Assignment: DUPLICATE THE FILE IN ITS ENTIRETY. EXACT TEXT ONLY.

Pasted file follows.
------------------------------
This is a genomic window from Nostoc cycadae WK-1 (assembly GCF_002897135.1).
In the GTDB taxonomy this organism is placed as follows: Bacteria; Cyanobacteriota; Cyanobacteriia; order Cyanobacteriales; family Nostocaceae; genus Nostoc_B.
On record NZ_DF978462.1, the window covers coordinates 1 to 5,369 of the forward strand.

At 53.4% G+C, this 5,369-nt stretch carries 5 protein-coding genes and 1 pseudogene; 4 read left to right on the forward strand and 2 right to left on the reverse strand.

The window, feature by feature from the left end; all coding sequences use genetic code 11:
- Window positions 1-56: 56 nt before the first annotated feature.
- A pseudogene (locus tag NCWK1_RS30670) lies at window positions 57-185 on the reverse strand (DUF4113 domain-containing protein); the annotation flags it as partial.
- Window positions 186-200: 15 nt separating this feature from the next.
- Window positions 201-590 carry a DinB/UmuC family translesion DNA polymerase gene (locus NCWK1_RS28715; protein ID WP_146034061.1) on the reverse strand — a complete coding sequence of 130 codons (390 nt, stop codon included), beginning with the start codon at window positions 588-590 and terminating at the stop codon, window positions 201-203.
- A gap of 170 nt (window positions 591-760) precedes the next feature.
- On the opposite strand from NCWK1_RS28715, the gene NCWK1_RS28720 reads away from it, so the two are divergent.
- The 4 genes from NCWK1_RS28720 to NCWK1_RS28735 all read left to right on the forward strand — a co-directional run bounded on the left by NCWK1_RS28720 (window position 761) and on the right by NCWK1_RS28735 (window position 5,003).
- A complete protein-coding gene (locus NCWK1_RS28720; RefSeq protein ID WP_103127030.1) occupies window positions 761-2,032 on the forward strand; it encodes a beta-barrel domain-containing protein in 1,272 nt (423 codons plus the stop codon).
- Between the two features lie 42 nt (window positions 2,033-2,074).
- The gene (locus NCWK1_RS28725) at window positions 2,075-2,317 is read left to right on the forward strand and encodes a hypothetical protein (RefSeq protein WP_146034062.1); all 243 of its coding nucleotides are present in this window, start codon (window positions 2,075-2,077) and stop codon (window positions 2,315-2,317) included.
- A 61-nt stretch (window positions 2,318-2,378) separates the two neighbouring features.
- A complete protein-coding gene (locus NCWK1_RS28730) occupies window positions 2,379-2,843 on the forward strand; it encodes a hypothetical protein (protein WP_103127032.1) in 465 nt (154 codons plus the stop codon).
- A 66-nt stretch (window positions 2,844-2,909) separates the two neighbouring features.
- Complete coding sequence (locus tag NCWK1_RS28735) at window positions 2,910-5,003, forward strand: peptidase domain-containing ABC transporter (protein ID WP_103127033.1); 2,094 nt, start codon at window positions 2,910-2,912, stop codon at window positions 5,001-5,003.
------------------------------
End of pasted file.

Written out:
This is a genomic window from Nostoc cycadae WK-1 (assembly GCF_002897135.1).
In the GTDB taxonomy this organism is placed as follows: Bacteria; Cyanobacteriota; Cyanobacteriia; order Cyanobacteriales; family Nostocaceae; genus Nostoc_B.
On record NZ_DF978462.1, the window covers coordinates 1 to 5,369 of the forward strand.

At 53.4% G+C, this 5,369-nt stretch carries 5 protein-coding genes and 1 pseudogene; 4 read left to right on the forward strand and 2 right to left on the reverse strand.

The window, feature by feature from the left end; all coding sequences use genetic code 11:
- Window positions 1-56: 56 nt before the first annotated feature.
- A pseudogene (locus tag NCWK1_RS30670) lies at window positions 57-185 on the reverse strand (DUF4113 domain-containing protein); the annotation flags it as partial.
- Window positions 186-200: 15 nt separating this feature from the next.
- Window positions 201-590 carry a DinB/UmuC family translesion DNA polymerase gene (locus NCWK1_RS28715; protein ID WP_146034061.1) on the reverse strand — a complete coding sequence of 130 codons (390 nt, stop codon included), beginning with the start codon at window positions 588-590 and terminating at the stop codon, window positions 201-203.
- A gap of 170 nt (window positions 591-760) precedes the next feature.
- On the opposite strand from NCWK1_RS28715, the gene NCWK1_RS28720 reads away from it, so the two are divergent.
- The 4 genes from NCWK1_RS28720 to NCWK1_RS28735 all read left to right on the forward strand — a co-directional run bounded on the left by NCWK1_RS28720 (window position 761) and on the right by NCWK1_RS28735 (window position 5,003).
- A complete protein-coding gene (locus NCWK1_RS28720; RefSeq protein ID WP_103127030.1) occupies window positions 761-2,032 on the forward strand; it encodes a beta-barrel domain-containing protein in 1,272 nt (423 codons plus the stop codon).
- Between the two features lie 42 nt (window positions 2,033-2,074).
- The gene (locus NCWK1_RS28725) at window positions 2,075-2,317 is read left to right on the forward strand and encodes a hypothetical protein (RefSeq protein WP_146034062.1); all 243 of its coding nucleotides are present in this window, start codon (window positions 2,075-2,077) and stop codon (window positions 2,315-2,317) included.
- A 61-nt stretch (window positions 2,318-2,378) separates the two neighbouring features.
- A complete protein-coding gene (locus NCWK1_RS28730) occupies window positions 2,379-2,843 on the forward strand; it encodes a hypothetical protein (protein WP_103127032.1) in 465 nt (154 codons plus the stop codon).
- A 66-nt stretch (window positions 2,844-2,909) separates the two neighbouring features.
- Complete coding sequence (locus tag NCWK1_RS28735) at window positions 2,910-5,003, forward strand: peptidase domain-containing ABC transporter (protein ID WP_103127033.1); 2,094 nt, start codon at window positions 2,910-2,912, stop codon at window positions 5,001-5,003.